ballet

“After the Rain” in NYC

Christopher Wheeldon’s “After the Rain” is a piece I really want to see live.

I’ve watched several excerpts of the pas de deux via YouTube, and love the stripped-down quality of the movements and the tender interplay between the dancers. Simplicity is what makes the piece so stunning. It’s the kind of choreography I want to dance, myself.

This morning, at sunrise,В Maria Kowroski andВ Ask la Cour from New York City Ballet performed “After the Rain” on the 57th floor of 4 World Trade Center. This performance, billed as “New Beginnings” was in remembrance of 9/11, and a “testament to the resilience of the human spirit, and a tribute to the future of the city that New York City Ballet calls home.”

It’s just gorgeous, especially against the backdrop of the city waking up.

Watch it (a couple of times!) below:

(Video via New York City Ballet)В 

A Weekend of Summer Faves: Performing and Tubing

This weekend, I got to partake in two of my most anticipated summer activities: performing and tubing!

Despite battling a horrible cold, I still made it onstage for this edition of Kat Wildish’s “Performing in NY Experience” showcase. I felt pretty terrible for the Friday show. But—luckily!—was almost 100% recovered for the two Saturday shows.

My group performed the “Peasant Pas” from Giselle…

peasant pas

…as well as the “Pas de Premiers Wilis” scene from the same ballet.

giselle

I loved having the opportunity to dance such different pieces. The peasant number was lively and upbeat, while the Wilis scene was somber. The latter was probably one of my favorite pieces, of all the ones I’ve performed. Even though there’s a lot of standing around, I was lucky to have a small, featured role. Plus, I feel comfortable in Romantic ballets, and appreciate the intricate shapes we created with our movements. (Check out the Paris Opera Ballet looking just a tad more polished than we did. ;))

MyВ annual tubing tripВ in Frenchtown, NJ, was the following day. The weather wasn’t ideal—it was cloudy and drizzly, at times, and not particularly warm. But my friends and I went anyway, since it was the last summer weekend that worked for everyone’s schedules!

I was just glad to be out of the city, floating down the Delaware River—as evidenced by this year’s requisite Toms shot.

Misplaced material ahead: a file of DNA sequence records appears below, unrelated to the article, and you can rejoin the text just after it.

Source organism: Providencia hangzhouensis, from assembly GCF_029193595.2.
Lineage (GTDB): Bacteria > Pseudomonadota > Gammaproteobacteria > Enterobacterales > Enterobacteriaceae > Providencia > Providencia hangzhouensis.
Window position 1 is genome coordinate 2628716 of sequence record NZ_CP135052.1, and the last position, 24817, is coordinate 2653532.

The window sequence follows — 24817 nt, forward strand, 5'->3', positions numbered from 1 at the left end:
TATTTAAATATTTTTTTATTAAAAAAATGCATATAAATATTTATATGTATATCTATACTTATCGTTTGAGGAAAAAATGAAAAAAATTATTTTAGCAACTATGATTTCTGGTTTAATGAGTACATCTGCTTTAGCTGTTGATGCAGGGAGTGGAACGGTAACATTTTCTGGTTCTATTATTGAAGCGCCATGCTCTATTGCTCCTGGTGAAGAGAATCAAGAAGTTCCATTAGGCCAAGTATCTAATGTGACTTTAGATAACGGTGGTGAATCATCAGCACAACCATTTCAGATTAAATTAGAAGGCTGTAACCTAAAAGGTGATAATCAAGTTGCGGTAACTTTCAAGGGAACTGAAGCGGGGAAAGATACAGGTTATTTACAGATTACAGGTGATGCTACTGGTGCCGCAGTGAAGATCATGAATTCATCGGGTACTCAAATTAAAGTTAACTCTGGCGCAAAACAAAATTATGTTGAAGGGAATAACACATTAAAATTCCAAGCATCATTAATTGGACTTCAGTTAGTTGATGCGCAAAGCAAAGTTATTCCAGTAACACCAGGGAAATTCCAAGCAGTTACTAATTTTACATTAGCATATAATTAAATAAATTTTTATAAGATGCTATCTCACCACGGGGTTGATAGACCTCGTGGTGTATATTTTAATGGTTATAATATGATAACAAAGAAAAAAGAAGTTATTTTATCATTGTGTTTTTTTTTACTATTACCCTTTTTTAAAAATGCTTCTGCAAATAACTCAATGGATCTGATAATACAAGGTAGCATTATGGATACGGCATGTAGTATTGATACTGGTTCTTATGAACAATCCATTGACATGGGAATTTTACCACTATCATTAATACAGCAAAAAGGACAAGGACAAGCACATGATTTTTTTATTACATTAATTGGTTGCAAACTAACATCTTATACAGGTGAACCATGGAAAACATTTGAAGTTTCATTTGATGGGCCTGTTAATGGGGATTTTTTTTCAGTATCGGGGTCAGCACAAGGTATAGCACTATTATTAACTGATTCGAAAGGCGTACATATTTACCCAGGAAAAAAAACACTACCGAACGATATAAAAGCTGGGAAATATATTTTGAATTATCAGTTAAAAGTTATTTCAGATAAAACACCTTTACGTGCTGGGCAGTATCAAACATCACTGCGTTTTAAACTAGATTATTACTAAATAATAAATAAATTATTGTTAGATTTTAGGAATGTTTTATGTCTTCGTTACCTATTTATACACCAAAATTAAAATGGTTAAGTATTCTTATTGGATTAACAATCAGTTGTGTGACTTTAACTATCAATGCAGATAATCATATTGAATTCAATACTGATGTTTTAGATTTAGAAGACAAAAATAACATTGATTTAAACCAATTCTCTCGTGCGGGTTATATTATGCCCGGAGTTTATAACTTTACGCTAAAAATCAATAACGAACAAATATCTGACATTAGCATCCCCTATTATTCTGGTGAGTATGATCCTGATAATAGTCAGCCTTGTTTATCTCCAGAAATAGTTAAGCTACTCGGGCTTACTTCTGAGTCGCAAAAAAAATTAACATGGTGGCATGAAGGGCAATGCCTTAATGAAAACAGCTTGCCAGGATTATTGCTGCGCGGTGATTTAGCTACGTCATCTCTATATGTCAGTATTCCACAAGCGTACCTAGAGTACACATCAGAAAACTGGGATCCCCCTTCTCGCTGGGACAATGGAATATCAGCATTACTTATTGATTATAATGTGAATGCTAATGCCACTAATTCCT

toms

pennsylvania

I didn’t even mind that I had to wear a wool hat and scarf the whole time…

tubing

…and drink a few cans of beer to stay warm. Have to take full advantage of the few summer days we have left!

modelo

(Performing in NY Showcase photos by Arthur S. Coopchik)

Sara Mearns on Ballet

sara mearns

I’ve been lucky to see three New York City Ballet performances this year (so far!), and in each, I’ve had the pleasure of watching Sara Mearns. The City Ballet principal is one of my favorites. Of course, she has the flawless technique that’s expected at her level. But Mearns has such a commanding presence that it’s hard to watch anyone else when she’s onstage. You can feel the passion and intensity she brings to each role.

That’s why I couldn’t help but smile when I read how she candidly described her relationship with ballet, in this NY Times article:

Not many people know what it feels like to be so in love with something—more than yourself, or more than anybody else. It’s very scary at times, but it’s just what it is. Sometimes I don’t even know why I’m so passionate about what I do…I really don’t. It’s kind of scary.

As a dancer (though obviously nowhere near her level!), I find her words so relatable. But I think they hold true, whether or not ballet is your passion. It is frightening to see what passion motivates us to do. But it’s also astounding to see what it can drive you to accomplish.

(Photo via undefined magazine)

Ballet-versary

On Saturday, I received a very nice, unexpected email: The Ailey Extension, where I take ballet, wished me a happy anniversary. It’s been exactly four years since I started taking ballet again, after a five year hiatus.

At the time, I had no idea I was making one of the best decisions of my life. I just knew I needed a change. It was the height of the recession, and I’d recently been laid off from my job. I was scraping by with whatever freelance writing and editing projects I could get. I was in a dead-end relationship. And I was bored with the workout routine I’d had for years: going to the gym, jogging 3 miles, lifting weights.